For those charged with reckless endangerment of a child in Massachusetts, it often involves defendants who have not personally subjected the child to danger, but have failed to protect a child from danger. The recent case of Commonwealth v. Figueroa was recently decided by the Massachusetts Appeals Court and answered some questions of when a defendant can be convicted of reckless endangerment and when they owe a duty to protect the child.
Commonwealth v. Figueroa involved child abuse of a six month old victim. The mother of the child lived with her mother, the defendant and the defendant’s boyfriend.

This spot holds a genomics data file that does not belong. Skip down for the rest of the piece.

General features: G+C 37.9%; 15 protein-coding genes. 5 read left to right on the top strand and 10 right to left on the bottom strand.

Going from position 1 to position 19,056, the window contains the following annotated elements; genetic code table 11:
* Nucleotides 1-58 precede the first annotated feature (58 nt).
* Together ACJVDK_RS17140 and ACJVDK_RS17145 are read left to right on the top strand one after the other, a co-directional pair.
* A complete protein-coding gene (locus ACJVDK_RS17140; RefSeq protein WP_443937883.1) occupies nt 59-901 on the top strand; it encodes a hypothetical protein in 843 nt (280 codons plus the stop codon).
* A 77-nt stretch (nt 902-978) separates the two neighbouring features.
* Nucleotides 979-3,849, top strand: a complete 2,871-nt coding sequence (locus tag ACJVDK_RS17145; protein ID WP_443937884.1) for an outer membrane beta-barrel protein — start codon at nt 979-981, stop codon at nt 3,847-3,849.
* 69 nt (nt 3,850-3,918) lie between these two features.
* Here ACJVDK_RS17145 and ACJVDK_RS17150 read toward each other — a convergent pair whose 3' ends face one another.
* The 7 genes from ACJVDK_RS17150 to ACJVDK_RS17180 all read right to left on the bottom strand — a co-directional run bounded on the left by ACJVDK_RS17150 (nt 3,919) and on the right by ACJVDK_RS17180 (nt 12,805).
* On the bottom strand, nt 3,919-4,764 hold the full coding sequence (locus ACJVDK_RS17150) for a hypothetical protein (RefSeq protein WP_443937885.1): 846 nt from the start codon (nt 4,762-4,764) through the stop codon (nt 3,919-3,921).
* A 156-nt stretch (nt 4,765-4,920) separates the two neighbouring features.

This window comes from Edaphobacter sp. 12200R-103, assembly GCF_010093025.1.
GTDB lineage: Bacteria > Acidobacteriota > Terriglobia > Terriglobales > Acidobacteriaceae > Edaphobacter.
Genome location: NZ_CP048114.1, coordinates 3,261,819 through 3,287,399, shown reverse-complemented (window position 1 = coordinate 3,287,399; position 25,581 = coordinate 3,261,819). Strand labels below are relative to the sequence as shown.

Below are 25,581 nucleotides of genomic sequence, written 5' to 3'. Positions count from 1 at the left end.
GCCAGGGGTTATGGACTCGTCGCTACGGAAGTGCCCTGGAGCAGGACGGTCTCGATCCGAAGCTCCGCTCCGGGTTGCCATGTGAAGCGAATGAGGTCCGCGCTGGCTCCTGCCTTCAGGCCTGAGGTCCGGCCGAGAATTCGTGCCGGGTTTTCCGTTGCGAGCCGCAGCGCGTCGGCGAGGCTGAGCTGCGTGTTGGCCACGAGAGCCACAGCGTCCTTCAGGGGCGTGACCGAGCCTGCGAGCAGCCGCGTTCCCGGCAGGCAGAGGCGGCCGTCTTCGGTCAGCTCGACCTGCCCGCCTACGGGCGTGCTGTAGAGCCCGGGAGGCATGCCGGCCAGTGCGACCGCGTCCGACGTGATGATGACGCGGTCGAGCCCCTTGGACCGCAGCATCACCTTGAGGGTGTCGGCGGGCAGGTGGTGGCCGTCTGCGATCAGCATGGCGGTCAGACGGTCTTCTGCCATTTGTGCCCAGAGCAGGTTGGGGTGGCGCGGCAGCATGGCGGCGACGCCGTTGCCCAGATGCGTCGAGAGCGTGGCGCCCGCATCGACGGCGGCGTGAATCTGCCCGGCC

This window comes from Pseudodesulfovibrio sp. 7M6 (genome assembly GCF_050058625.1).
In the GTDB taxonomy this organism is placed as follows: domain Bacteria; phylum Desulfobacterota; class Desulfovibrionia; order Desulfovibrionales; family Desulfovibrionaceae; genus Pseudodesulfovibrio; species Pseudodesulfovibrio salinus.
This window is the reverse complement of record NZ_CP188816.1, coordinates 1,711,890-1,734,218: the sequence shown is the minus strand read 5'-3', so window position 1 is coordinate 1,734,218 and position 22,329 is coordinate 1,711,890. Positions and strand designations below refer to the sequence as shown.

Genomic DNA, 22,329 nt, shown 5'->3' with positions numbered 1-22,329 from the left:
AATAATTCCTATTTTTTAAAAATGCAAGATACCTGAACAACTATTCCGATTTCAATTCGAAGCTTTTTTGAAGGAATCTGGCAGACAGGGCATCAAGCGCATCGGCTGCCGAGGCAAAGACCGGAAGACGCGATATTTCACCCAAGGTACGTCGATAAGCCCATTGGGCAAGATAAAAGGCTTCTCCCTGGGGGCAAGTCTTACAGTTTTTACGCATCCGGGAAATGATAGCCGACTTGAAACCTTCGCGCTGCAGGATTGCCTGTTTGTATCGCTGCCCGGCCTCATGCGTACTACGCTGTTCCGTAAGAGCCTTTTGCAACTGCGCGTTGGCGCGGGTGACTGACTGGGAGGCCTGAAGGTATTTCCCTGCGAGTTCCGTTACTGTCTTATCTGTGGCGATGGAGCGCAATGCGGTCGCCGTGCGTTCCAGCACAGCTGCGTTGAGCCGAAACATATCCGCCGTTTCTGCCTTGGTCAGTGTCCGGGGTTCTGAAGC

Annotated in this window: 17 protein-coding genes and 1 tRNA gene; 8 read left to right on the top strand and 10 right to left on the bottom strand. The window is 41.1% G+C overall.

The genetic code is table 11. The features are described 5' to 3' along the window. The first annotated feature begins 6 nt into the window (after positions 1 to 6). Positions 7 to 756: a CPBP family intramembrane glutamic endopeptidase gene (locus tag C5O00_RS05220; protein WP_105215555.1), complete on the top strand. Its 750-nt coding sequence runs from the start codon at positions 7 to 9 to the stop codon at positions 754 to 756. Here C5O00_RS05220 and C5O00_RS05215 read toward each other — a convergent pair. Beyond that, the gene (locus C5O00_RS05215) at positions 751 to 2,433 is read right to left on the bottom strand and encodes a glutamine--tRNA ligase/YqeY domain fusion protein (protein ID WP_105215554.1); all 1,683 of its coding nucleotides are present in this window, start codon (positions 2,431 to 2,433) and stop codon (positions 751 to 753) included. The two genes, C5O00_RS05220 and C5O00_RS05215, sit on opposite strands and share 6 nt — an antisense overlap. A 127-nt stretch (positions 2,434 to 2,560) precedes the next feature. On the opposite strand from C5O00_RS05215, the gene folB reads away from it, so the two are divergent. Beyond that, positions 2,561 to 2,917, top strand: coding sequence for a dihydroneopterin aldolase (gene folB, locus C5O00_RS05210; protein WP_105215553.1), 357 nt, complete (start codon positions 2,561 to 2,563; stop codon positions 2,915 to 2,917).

On February 29, 2008, the defendant’s boyfriend was shaking the baby and then droped the child on the floor causing a head injury. The child’s mother saw this and grabbed the baby and explained what happened to the defendant and asked for a ride to the hospital. Without looking at the infant, the defendant said he would be alright and threatened to call Social services if the child’s mother tried to bring him to the hospital.